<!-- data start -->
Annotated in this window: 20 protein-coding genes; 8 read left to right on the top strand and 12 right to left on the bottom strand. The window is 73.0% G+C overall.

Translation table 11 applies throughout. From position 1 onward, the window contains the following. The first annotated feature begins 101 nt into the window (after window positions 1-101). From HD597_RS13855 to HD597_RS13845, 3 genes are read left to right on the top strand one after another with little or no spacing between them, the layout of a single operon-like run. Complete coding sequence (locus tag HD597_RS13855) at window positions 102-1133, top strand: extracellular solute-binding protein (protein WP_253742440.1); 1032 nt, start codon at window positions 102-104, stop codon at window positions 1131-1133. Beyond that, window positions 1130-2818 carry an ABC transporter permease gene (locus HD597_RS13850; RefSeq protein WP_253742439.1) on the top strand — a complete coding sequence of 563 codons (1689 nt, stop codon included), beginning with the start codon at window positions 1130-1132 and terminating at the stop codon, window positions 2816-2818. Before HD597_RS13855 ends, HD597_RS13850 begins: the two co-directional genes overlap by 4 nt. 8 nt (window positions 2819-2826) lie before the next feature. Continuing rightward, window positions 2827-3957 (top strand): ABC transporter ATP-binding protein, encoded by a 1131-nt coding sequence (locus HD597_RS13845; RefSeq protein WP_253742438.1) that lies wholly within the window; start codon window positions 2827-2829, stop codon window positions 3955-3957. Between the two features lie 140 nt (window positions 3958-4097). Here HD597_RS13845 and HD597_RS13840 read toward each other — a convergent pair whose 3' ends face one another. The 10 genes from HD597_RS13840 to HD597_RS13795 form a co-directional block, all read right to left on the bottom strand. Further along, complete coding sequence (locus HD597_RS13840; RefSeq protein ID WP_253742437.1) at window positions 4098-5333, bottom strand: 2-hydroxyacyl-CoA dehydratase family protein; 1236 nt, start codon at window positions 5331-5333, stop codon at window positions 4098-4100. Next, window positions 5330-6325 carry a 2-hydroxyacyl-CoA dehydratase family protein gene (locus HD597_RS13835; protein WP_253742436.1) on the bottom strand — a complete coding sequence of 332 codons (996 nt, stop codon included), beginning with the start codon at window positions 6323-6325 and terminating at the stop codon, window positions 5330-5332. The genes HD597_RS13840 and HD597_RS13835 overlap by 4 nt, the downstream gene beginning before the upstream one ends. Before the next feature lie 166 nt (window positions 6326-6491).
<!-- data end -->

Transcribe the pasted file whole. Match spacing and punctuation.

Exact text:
Annotated in this window: 20 protein-coding genes; 8 read left to right on the top strand and 12 right to left on the bottom strand. The window is 73.0% G+C overall.

Translation table 11 applies throughout. From position 1 onward, the window contains the following. The first annotated feature begins 101 nt into the window (after window positions 1-101). From HD597_RS13855 to HD597_RS13845, 3 genes are read left to right on the top strand one after another with little or no spacing between them, the layout of a single operon-like run. Complete coding sequence (locus tag HD597_RS13855) at window positions 102-1133, top strand: extracellular solute-binding protein (protein WP_253742440.1); 1032 nt, start codon at window positions 102-104, stop codon at window positions 1131-1133. Beyond that, window positions 1130-2818 carry an ABC transporter permease gene (locus HD597_RS13850; RefSeq protein WP_253742439.1) on the top strand — a complete coding sequence of 563 codons (1689 nt, stop codon included), beginning with the start codon at window positions 1130-1132 and terminating at the stop codon, window positions 2816-2818. Before HD597_RS13855 ends, HD597_RS13850 begins: the two co-directional genes overlap by 4 nt. 8 nt (window positions 2819-2826) lie before the next feature. Continuing rightward, window positions 2827-3957 (top strand): ABC transporter ATP-binding protein, encoded by a 1131-nt coding sequence (locus HD597_RS13845; RefSeq protein WP_253742438.1) that lies wholly within the window; start codon window positions 2827-2829, stop codon window positions 3955-3957. Between the two features lie 140 nt (window positions 3958-4097). Here HD597_RS13845 and HD597_RS13840 read toward each other — a convergent pair whose 3' ends face one another. The 10 genes from HD597_RS13840 to HD597_RS13795 form a co-directional block, all read right to left on the bottom strand. Further along, complete coding sequence (locus HD597_RS13840; RefSeq protein ID WP_253742437.1) at window positions 4098-5333, bottom strand: 2-hydroxyacyl-CoA dehydratase family protein; 1236 nt, start codon at window positions 5331-5333, stop codon at window positions 4098-4100. Next, window positions 5330-6325 carry a 2-hydroxyacyl-CoA dehydratase family protein gene (locus HD597_RS13835; protein WP_253742436.1) on the bottom strand — a complete coding sequence of 332 codons (996 nt, stop codon included), beginning with the start codon at window positions 6323-6325 and terminating at the stop codon, window positions 5330-5332. The genes HD597_RS13840 and HD597_RS13835 overlap by 4 nt, the downstream gene beginning before the upstream one ends. Before the next feature lie 166 nt (window positions 6326-6491).